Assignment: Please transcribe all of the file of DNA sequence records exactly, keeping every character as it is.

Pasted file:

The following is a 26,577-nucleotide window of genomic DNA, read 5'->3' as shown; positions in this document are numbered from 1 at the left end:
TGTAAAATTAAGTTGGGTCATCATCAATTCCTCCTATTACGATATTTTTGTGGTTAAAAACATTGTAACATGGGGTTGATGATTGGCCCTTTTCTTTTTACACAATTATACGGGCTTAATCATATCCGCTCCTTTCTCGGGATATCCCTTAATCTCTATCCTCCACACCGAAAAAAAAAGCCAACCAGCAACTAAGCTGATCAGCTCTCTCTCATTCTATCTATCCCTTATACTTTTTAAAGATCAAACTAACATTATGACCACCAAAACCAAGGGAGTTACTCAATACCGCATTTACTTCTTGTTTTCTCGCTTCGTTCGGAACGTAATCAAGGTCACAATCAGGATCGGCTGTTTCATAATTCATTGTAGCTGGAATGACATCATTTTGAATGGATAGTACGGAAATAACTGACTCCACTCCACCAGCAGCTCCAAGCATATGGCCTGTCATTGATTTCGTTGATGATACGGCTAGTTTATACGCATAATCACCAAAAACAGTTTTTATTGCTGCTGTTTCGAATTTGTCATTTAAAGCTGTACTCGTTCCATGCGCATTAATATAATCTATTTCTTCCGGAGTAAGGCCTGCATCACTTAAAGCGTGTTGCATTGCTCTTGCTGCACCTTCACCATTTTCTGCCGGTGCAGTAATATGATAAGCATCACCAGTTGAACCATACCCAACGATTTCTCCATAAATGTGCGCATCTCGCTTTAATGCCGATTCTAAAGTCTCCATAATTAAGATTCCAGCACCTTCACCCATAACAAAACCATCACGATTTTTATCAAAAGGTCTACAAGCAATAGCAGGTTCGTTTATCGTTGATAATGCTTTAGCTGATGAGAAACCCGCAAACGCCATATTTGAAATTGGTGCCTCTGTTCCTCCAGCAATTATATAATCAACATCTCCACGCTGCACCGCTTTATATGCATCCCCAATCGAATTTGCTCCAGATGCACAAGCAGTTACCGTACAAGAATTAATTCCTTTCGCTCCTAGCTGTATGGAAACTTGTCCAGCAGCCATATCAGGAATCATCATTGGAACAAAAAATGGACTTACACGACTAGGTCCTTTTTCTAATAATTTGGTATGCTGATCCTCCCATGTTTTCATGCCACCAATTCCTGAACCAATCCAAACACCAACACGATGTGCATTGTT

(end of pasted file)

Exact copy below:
The following is a 26,577-nucleotide window of genomic DNA, read 5'->3' as shown; positions in this document are numbered from 1 at the left end:
TGTAAAATTAAGTTGGGTCATCATCAATTCCTCCTATTACGATATTTTTGTGGTTAAAAACATTGTAACATGGGGTTGATGATTGGCCCTTTTCTTTTTACACAATTATACGGGCTTAATCATATCCGCTCCTTTCTCGGGATATCCCTTAATCTCTATCCTCCACACCGAAAAAAAAAGCCAACCAGCAACTAAGCTGATCAGCTCTCTCTCATTCTATCTATCCCTTATACTTTTTAAAGATCAAACTAACATTATGACCACCAAAACCAAGGGAGTTACTCAATACCGCATTTACTTCTTGTTTTCTCGCTTCGTTCGGAACGTAATCAAGGTCACAATCAGGATCGGCTGTTTCATAATTCATTGTAGCTGGAATGACATCATTTTGAATGGATAGTACGGAAATAACTGACTCCACTCCACCAGCAGCTCCAAGCATATGGCCTGTCATTGATTTCGTTGATGATACGGCTAGTTTATACGCATAATCACCAAAAACAGTTTTTATTGCTGCTGTTTCGAATTTGTCATTTAAAGCTGTACTCGTTCCATGCGCATTAATATAATCTATTTCTTCCGGAGTAAGGCCTGCATCACTTAAAGCGTGTTGCATTGCTCTTGCTGCACCTTCACCATTTTCTGCCGGTGCAGTAATATGATAAGCATCACCAGTTGAACCATACCCAACGATTTCTCCATAAATGTGCGCATCTCGCTTTAATGCCGATTCTAAAGTCTCCATAATTAAGATTCCAGCACCTTCACCCATAACAAAACCATCACGATTTTTATCAAAAGGTCTACAAGCAATAGCAGGTTCGTTTATCGTTGATAATGCTTTAGCTGATGAGAAACCCGCAAACGCCATATTTGAAATTGGTGCCTCTGTTCCTCCAGCAATTATATAATCAACATCTCCACGCTGCACCGCTTTATATGCATCCCCAATCGAATTTGCTCCAGATGCACAAGCAGTTACCGTACAAGAATTAATTCCTTTCGCTCCTAGCTGTATGGAAACTTGTCCAGCAGCCATATCAGGAATCATCATTGGAACAAAAAATGGACTTACACGACTAGGTCCTTTTTCTAATAATTTGGTATGCTGATCCTCCCATGTTTTCATGCCACCAATTCCTGAACCAATCCAAACACCAACACGATGTGCATTGTT